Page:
Einhornreiter (The Unicorn Rider) by Richard Heinrich Teschner

Einhornreiter (The Unicorn Rider) by Richard Heinrich Teschner

Einhornreiter (The Unicorn Rider)

Richard Heinrich Teschner


Einhornreiter (The Unicorn Rider)

c. 1916  
aquatint in dark teal ink 
Image Size
12 3/4 x 9 13/16" platemark; 11 x 8-5/8" image size 
pencil, lower right 
Edition Size
not stated 
titled on verso in unidentified hand 
from the "Album of Eight Etchings" 
antique-white wove 
Inventory ID

Bohemian-born puppeteer/printmaker Richard Teschner created a world of goblins, elves, gnomes, trolls, aliens, pixies and other mythic creatures for his Javanese inspired puppet theater and his prints in the early 20th century Vienna, Austria.

This surreal aquatint is of a figure, with a mask and armor riding a dragon-like unicorn, accompanied by its offspring. The trio wends its way through a magic forest and a field of candle-like structures. It was similar to, but not included in, a series of prints he did between 1914 and 1916 titled "Album of Eight Original Etchings".

Richard Heinrich Teschner was born on March 22, 1879 in Karlovy Vary, Bohemia. He studied from 1895 to 1899 at the Kunstakademie (Art Academy) in Prague. Associating with Prague literary figures, he became for the first time acquainted with mystical aspects in local and exotic literature and lore. In 1899 Teschner, who felt uncomfortable with the traditions and narrowness he experienced in Prague, moved to Vienna, Austria. Having been denied entrance to the Academy of Fine Arts, Teschner was accepted at the School for Applied Arts to study under Felician von Myrbach. Eventually he returned to his home town and taught himself various artistic disciplines.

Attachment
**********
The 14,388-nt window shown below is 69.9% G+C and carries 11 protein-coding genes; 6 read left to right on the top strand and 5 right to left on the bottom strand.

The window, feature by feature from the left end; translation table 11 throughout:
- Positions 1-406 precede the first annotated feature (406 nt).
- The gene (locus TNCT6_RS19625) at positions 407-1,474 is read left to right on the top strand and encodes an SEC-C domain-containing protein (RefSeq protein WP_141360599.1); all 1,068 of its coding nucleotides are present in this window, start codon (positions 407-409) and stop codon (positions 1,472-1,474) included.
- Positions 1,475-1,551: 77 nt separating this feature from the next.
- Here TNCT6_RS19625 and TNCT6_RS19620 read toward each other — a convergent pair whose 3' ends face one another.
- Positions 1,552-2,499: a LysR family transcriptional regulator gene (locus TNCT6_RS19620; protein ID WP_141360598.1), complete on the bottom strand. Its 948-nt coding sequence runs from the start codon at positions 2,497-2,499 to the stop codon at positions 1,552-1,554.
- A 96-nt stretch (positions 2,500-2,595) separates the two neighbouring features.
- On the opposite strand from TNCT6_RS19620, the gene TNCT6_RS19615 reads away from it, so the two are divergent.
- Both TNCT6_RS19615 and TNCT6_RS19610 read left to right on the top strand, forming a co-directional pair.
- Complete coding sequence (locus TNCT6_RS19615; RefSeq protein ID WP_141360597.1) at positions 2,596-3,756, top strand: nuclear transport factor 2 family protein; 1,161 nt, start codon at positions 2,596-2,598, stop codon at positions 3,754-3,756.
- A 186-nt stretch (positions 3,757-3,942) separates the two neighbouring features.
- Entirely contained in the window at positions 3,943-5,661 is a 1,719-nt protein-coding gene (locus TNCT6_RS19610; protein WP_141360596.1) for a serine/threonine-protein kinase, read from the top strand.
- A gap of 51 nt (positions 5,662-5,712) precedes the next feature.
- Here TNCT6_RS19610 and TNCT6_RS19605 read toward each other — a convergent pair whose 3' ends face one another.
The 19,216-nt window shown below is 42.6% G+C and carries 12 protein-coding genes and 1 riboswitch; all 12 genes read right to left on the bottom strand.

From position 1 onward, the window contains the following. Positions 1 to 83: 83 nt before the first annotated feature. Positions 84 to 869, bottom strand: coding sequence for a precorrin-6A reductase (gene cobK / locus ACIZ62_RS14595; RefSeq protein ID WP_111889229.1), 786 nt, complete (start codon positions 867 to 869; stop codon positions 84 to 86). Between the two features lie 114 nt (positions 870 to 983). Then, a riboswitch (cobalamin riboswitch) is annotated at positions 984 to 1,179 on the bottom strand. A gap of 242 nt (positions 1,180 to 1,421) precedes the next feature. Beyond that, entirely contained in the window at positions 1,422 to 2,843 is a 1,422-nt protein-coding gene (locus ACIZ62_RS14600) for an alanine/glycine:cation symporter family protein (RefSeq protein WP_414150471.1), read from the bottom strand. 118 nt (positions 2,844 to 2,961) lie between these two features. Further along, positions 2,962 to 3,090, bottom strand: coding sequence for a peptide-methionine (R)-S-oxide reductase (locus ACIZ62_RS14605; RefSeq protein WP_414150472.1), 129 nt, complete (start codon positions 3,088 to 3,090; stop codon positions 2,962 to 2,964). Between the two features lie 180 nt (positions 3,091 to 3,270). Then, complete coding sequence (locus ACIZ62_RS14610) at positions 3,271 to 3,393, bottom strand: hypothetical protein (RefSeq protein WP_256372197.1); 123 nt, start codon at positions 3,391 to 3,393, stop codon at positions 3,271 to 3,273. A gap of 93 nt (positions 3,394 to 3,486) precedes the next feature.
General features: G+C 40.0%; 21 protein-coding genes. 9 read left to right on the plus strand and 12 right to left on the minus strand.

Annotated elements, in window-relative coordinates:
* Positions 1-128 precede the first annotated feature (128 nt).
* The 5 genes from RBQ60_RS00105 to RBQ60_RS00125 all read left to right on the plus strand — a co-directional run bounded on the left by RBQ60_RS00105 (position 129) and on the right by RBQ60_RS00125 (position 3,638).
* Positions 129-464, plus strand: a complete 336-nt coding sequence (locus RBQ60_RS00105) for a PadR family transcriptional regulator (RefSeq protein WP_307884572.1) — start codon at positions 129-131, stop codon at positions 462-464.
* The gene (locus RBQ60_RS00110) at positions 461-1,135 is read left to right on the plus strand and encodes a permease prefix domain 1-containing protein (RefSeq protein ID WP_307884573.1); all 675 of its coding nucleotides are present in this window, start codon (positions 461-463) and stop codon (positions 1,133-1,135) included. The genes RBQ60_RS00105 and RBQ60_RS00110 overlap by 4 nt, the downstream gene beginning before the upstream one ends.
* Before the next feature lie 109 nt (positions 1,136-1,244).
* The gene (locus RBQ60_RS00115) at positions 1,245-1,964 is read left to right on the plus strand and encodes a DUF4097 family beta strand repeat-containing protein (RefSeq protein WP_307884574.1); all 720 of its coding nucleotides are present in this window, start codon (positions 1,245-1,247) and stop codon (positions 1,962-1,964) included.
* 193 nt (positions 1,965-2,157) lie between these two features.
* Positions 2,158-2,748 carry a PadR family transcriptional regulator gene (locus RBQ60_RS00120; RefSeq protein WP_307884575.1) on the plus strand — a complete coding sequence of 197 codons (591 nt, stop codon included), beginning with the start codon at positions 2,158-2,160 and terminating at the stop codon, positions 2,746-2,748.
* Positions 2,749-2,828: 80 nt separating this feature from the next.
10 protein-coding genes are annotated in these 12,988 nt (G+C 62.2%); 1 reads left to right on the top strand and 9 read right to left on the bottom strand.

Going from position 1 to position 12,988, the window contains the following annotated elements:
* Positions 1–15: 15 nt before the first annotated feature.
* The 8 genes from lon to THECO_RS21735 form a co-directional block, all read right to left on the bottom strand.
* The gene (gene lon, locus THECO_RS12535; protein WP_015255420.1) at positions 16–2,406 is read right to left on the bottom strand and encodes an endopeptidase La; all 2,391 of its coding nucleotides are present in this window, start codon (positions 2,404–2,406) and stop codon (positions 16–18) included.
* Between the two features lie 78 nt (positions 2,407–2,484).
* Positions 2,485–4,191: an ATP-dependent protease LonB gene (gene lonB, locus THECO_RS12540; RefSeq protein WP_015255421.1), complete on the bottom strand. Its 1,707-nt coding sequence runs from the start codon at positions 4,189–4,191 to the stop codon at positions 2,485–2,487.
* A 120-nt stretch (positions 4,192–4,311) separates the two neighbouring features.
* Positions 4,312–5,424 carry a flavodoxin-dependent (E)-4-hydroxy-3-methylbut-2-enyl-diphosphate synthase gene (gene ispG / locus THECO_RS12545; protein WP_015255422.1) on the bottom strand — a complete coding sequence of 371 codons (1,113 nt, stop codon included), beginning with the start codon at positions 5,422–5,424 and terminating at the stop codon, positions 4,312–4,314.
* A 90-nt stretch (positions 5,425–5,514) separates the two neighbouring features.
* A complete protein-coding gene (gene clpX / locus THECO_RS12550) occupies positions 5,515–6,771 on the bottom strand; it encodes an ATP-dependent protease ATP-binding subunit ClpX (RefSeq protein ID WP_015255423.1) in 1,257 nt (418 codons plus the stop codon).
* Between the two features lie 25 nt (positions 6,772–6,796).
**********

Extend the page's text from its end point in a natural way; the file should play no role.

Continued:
Teschner's second sojourn in Vienna, between 1909 and 1912, turned out to be more successful. He was accepted by and worked at the Wiener Werkstätte (Vienna's Workshops: a production community of visual artists in Vienna, bringing together architects, artists and designers). between 1908 and 1912 and was associated with the likes of Gustav Klimt and Josef Hoffmann.

Inspired by the Javanese shadow puppet tradition, he resolved to make rod-puppets of his own design, and moreover to open a 'Symbolist' theatre in Vienna, the Figuren Spiegel, where his puppet actors could perform on a special stage of his own devising. He eventually gained international renown in 1912 with his "Figurenbühne", a fantastic puppet theatre modelled on the technique of Wajang puppets of Java. These first creations opened the way for more personal productions. The Weihnachtsspiel (Christmas Plays), created in 1916, were presented to the public for the first time at the Austrian Museum for Art and Industry in Vienna in 1920.

For the most part, Teschner himself carried out the broad range of tasks associated with his puppet show. Thus, he worked as a painter, graphic designer, sculptor, stage and costume designer, director and filmmaker. He also was a trained printmaker, producing an "Album of Eight Original Etchings" between 1914 and 1916.

Richard Teschner died on July 4, 1948, in Vienna, Austria.